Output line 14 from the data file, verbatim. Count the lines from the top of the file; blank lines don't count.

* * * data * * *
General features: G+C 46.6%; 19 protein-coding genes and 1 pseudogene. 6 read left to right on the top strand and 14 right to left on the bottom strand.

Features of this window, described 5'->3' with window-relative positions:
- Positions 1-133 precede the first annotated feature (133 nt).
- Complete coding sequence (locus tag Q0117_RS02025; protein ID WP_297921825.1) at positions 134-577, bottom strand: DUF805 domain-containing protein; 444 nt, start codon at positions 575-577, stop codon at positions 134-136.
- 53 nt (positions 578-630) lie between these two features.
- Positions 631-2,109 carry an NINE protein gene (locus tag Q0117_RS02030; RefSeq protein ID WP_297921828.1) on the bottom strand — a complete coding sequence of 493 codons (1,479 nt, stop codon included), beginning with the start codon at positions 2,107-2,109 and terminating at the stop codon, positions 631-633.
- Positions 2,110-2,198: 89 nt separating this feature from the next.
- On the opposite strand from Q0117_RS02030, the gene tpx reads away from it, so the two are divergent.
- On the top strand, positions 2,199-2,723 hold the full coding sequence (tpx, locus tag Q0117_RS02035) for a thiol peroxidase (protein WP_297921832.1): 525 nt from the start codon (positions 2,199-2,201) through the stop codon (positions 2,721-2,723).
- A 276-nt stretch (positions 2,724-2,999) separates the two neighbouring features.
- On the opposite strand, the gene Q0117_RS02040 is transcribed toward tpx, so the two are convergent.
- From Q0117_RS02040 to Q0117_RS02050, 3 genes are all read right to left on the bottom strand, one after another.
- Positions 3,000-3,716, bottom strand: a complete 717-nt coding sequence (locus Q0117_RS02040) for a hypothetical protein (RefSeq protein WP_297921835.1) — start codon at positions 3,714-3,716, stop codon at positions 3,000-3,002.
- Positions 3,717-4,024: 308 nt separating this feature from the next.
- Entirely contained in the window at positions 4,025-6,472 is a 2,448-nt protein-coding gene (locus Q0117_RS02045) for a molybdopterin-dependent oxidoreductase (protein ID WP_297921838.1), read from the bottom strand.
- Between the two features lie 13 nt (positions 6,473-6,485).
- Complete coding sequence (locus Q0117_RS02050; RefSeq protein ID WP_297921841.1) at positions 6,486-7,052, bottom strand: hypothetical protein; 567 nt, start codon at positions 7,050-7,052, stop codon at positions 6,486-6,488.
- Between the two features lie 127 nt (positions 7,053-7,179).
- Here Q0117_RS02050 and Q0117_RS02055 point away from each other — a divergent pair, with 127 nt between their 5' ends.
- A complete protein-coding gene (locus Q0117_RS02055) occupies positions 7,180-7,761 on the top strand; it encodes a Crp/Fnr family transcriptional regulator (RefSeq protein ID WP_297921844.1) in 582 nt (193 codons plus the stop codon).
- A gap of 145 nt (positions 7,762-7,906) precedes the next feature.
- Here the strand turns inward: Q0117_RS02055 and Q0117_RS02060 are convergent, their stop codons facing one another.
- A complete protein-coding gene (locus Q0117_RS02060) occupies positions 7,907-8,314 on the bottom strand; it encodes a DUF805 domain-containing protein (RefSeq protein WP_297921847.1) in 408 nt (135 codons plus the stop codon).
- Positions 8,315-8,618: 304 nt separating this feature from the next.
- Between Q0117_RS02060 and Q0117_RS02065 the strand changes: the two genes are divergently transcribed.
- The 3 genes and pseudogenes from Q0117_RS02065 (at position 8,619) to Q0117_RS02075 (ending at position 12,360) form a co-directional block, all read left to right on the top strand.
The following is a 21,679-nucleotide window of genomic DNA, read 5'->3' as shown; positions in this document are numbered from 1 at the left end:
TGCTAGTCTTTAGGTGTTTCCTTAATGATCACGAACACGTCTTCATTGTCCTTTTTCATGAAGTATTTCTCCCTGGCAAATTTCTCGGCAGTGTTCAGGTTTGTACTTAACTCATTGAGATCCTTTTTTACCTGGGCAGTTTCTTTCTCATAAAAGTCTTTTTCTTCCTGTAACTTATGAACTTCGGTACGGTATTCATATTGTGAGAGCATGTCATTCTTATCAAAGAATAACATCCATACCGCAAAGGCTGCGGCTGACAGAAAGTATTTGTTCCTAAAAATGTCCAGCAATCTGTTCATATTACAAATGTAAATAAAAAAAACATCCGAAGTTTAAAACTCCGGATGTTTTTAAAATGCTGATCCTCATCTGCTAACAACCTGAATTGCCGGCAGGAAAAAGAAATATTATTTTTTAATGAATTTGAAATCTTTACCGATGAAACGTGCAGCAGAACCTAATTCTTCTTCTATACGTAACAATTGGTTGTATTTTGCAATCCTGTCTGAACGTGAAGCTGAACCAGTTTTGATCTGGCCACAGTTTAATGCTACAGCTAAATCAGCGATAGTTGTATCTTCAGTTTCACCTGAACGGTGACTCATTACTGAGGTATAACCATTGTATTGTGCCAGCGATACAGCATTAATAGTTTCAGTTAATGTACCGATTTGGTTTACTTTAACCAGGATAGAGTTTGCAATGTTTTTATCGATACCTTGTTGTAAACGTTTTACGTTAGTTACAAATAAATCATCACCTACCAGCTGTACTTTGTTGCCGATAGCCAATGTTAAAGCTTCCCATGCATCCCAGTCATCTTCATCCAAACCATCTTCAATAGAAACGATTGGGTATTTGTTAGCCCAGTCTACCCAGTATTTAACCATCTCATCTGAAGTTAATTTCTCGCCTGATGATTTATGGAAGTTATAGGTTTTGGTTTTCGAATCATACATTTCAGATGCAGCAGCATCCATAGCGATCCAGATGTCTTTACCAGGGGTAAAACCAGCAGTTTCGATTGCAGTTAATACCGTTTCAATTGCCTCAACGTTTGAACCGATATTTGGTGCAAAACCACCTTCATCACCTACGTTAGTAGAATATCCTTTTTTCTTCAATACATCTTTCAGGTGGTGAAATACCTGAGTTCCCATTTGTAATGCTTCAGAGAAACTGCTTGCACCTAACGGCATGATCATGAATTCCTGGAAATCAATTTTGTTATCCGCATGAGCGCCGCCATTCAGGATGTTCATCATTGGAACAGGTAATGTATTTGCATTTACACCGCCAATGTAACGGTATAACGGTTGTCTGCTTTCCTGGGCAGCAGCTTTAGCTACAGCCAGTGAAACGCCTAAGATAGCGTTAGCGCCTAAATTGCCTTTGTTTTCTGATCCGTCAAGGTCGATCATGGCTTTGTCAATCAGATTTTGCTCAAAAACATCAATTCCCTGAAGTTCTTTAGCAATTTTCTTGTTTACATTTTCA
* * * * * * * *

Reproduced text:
- Positions 3,717-4,024: 308 nt separating this feature from the next.